As with the unmitigated spread of the omicron variant, there are worries that the crash could affect rural areas in ways that are hard to quantify due to the relative lack of attention on the country’s interior. (The concept of affordable housing only recently became a subject of urgent concern.) Many people who went to the cities to make money fled when lockdowns lifted, and “even migrants in the city would be hard-pressed to meet someone from HSBC [a British financial company],” Dexter Roberts, author of The Myth of Chinese Capitalism: The Worker, the Factory, and the Future of the World, observed when I asked him about access to mortgage markets last year.

Roberts considers the Chinese market “too big to fail,” although he observed further issues with getting loans (“There’s a bias toward central banks [only] helping out people at the [state-owned enterprises] level”) as well as rural revenue (China lacks a sales tax on capital gains and fears introducing one) and taxation (it’s “regressive, not redistributable at all”). With no income from land sales and few developers willing or able to build, another stimulus will barely touch the sides.

Yet this dwindling confidence in the value of housing is not yet universal.

“I’m very concerned about the current state of the property market but also optimistic that if the government can correct its COVID mitigation and property policies, the property market can be healthy again,” said Andrew Rothman, an investment strategist at Matthews Asia. (Since then, Beijing has dramatically dropped those controversial mitigation efforts.)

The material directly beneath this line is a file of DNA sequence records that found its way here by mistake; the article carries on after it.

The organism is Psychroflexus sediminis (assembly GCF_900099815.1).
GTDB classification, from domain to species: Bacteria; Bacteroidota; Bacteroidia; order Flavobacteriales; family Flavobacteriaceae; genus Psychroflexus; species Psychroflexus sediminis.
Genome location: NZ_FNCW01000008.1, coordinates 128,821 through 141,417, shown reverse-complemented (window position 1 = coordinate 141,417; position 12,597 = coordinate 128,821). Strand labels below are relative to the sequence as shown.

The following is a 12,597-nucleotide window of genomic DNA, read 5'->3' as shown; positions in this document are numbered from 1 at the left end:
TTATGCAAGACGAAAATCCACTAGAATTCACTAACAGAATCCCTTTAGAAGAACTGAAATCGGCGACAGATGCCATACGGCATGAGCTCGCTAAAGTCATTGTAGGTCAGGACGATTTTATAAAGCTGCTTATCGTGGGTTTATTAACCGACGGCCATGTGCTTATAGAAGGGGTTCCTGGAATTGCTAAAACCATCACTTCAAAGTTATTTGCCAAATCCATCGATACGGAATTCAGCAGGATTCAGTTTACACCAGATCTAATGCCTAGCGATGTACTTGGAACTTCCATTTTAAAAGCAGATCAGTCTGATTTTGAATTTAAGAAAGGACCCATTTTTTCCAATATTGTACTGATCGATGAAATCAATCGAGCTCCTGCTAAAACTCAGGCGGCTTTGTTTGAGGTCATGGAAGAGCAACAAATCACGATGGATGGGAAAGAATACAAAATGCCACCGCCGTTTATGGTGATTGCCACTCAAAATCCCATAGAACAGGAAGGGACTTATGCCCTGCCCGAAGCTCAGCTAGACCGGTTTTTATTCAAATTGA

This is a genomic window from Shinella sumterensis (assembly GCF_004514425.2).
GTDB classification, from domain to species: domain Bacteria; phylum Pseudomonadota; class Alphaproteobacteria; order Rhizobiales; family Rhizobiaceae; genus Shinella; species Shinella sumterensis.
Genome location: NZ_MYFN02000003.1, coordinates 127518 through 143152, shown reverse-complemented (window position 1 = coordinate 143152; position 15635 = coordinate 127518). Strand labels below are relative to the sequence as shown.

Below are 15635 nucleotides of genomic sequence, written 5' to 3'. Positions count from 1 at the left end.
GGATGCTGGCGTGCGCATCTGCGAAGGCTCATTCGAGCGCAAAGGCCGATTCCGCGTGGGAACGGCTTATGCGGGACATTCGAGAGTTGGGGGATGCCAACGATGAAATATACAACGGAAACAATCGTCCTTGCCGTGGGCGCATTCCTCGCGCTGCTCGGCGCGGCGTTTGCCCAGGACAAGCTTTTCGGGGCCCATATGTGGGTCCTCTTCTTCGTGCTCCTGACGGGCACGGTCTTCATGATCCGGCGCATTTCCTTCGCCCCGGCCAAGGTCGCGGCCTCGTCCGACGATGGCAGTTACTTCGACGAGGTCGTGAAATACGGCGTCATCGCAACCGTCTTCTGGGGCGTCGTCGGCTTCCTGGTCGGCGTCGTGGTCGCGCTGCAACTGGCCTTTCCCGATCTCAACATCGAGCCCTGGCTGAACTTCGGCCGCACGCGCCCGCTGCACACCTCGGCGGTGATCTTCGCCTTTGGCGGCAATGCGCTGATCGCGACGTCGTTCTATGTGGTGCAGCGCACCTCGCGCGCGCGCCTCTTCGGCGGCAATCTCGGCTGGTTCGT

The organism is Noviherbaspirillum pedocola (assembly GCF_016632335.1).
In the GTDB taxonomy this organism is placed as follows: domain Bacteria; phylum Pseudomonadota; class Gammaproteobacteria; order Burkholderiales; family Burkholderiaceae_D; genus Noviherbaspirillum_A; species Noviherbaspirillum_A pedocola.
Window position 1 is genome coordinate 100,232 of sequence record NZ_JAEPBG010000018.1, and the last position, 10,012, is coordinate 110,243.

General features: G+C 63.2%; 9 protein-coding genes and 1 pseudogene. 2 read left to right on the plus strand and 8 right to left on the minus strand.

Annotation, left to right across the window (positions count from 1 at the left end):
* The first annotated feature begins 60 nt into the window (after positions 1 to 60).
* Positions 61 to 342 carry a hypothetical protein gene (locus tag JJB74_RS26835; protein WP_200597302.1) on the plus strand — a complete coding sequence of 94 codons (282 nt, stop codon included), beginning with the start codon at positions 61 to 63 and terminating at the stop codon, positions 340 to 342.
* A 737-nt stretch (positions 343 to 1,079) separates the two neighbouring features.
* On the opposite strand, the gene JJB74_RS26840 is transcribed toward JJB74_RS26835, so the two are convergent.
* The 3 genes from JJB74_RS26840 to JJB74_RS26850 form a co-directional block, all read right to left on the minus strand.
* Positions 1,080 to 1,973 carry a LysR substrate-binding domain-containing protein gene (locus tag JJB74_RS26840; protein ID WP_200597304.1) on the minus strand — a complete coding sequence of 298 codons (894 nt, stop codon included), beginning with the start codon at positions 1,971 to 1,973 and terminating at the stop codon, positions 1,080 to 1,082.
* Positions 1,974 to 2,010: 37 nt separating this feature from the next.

Although some of China’s coastal middle classes are feeling buyer’s regret on their half-million-dollar newbuilds, there are still many like Chen and their extended family who seem content to enjoy comfortable retirements relatively unscathed. Other domestic stakeholders, perhaps complacent on four decades of growth, appear to have no idea there’s even a blot on the horizon.

One recently married friend’s Chinese in-laws have been hounding the newlyweds to invest millions of dollars in the jewel that is Inner Mongolia’s residential market. He points to rental yields in China, which are relatively poor by Asia-Pacific standards, according to the Global Property Guide.

“A simple way to think about these percentages is take 100 percent and divide by the yield percent to get a number of years. That’s how long it would take in rental income to make up the purchase price [assuming it was a cash buy]. So at 2 percent, buying an apartment [in China] is the same cost as renting it for 50 years,” the long-time China resident, who preferred to remain anonymous, explained. “In parts of Hanoi, it’s under 15 years.”

Meanwhile, who should resist the returns offered by another of Xi’s vague grand ideas: Xiong’an New Area, a whole new, completely unnecessary city, built by fiat, whose announcement prompted a typically bizarre buying frenzy back in 2017? None, some experts say. Others fear major risk and reality checks despite the big man’s backing.

For now, state media is continuing to push real estate as the ultimate (possibly only) vessel of wealth generation for the next five-year era, with national broadcaster CCTV airing a three-part documentary showcasing Xiong’an New Area in September. But as the rapid volte-face on “unshakeable” zero-COVID demonstrates, there may no longer be many certainties in Xi’s China, even when it comes to previously core policy.

Robert Foyle Hunwick is a United Kingdom-based writer. His book on vice and crime in China will be published by Bloomsbury Publishing in autumn 2023.